Barbecue and Fire Pit Safety for the Summer

Throughout the United States, the summer months are those months where millions of Americans find themselves enjoying the outdoors or chilling in the backyard. With summer comes barbecues and evenings outside, sitting beside the fire pit. It’s important to remember that barbecues and fire pits require a certain amount of safety when in use. To help you in your summer celebrations, keep these safety tips close by when using a barbecue or fire pit this summer.

Barbecue Tips

Grilled food is a true treat, especially when you don’t want to cook inside during the warm summer months. Grills should always be used outside, in a well ventilated area. To ensure safety, grills should be stationed away from the home, deck railings and away from any low hanging tree branches or plants.

The most important thing to remember is to never leave the grill unattended, especially if you have children and pets. The second most important safety item is to remember to keep the grill clean by removing grease and fat buildup. You can also clean or replace any trays that sit below the grill and collect food waste, oil and other grill debris.

Propane Tips

Propane can be found in both liquid and gas form. Naturally odorless, an additive is added to the gas to give it a distinct odor to help people identify when the gas is around. Propane, when stored under pressure, is a liquid. When you hook up a propane tank to a gas grill, the tank is opened which allows propane gas to leave the tank and power the grill. Liquid Propane is very cold, so cold that it can cause freeze burns if it comes into contact with skin.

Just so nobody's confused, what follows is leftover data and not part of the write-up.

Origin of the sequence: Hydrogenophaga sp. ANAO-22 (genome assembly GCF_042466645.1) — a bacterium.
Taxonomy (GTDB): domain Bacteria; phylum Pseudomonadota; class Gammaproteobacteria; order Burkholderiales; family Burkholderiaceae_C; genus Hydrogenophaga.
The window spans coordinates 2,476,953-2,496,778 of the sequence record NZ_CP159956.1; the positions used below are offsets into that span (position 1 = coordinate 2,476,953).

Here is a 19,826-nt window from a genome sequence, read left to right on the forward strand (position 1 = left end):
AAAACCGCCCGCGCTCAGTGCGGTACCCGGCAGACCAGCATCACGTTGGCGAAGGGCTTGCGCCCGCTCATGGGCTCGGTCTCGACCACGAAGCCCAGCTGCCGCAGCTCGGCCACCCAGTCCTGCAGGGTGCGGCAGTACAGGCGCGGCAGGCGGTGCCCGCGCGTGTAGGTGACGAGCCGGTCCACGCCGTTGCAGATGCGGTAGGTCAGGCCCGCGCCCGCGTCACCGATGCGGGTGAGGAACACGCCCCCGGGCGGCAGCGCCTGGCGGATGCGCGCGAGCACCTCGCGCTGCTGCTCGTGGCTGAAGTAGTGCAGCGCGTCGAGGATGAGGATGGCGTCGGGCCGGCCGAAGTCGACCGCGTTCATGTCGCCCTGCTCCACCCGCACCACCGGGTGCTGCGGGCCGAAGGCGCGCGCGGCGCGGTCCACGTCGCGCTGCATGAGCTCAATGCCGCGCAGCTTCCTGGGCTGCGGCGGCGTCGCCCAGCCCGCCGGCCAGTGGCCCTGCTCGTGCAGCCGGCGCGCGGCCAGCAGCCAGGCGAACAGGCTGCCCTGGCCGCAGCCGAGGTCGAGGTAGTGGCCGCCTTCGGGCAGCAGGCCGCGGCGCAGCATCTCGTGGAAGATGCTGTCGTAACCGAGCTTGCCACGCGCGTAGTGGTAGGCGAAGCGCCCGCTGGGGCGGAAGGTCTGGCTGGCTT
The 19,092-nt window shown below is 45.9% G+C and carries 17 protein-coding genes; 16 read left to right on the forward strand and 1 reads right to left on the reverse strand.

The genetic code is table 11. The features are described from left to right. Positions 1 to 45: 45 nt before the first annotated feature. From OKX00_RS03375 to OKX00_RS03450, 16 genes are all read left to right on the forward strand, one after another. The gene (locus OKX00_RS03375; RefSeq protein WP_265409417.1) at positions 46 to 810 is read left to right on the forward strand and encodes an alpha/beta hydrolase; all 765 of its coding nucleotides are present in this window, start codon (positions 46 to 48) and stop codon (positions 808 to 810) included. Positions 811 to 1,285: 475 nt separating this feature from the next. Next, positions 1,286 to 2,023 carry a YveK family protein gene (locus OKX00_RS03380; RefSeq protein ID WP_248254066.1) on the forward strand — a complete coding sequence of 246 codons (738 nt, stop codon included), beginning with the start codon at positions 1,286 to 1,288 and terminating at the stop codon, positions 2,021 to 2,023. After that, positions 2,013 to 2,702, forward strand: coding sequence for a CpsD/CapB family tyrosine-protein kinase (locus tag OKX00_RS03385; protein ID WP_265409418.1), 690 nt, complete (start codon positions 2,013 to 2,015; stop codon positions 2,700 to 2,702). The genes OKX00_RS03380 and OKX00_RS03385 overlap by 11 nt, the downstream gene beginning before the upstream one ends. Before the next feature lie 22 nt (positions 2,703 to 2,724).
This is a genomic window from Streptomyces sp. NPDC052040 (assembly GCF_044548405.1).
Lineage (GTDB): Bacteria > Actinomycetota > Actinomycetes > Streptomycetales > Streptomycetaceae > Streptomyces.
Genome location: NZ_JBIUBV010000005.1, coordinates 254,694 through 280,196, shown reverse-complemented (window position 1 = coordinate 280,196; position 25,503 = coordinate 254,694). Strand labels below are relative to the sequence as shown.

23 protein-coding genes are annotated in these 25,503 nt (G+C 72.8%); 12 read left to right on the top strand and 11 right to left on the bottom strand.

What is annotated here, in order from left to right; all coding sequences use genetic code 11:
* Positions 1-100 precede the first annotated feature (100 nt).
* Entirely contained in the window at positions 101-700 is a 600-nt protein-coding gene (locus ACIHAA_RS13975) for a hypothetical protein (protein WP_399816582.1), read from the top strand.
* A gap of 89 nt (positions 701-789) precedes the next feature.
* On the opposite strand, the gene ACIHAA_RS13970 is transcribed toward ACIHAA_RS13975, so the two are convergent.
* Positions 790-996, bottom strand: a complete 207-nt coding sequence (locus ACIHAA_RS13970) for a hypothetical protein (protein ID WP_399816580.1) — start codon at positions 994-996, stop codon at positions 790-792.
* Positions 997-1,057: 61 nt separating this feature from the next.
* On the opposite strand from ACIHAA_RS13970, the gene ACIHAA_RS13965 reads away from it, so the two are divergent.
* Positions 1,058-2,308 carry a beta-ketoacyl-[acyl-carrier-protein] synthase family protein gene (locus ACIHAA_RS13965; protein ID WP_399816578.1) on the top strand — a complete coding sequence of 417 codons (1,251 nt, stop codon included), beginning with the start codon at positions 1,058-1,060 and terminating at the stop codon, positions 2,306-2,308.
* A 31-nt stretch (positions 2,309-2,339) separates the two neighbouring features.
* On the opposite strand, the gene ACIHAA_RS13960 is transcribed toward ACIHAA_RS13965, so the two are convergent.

Storing propane is an important part of propane use. A propane tank should always be stored and transported upright, and proper propane storage requires the tank be in a temperature controlled area. If you store a propane tank in an area that’s susceptible to high temperatures, there is a risk of the pressure release valve opening and releasing gas, which is a fire hazard.

When transporting propane, make sure the pressure release valve is closed and that there is cap or plug over the valve outlet. Tanks should always be transported in an upright position, sitting on the tank’s foot. During transport, the tank should be secured, even if it’s empty. You can secure the tank with a safety strap, the seat belt, or some kind of other container to prevent the tank from tipping over.

It’s important to remember not to transport more than four propane tanks inside an enclosed vehicle at one time. You can carry more than four if you are transporting the tanks in the bed of a truck and they are secured to prevent escape.

Fire Pit Tips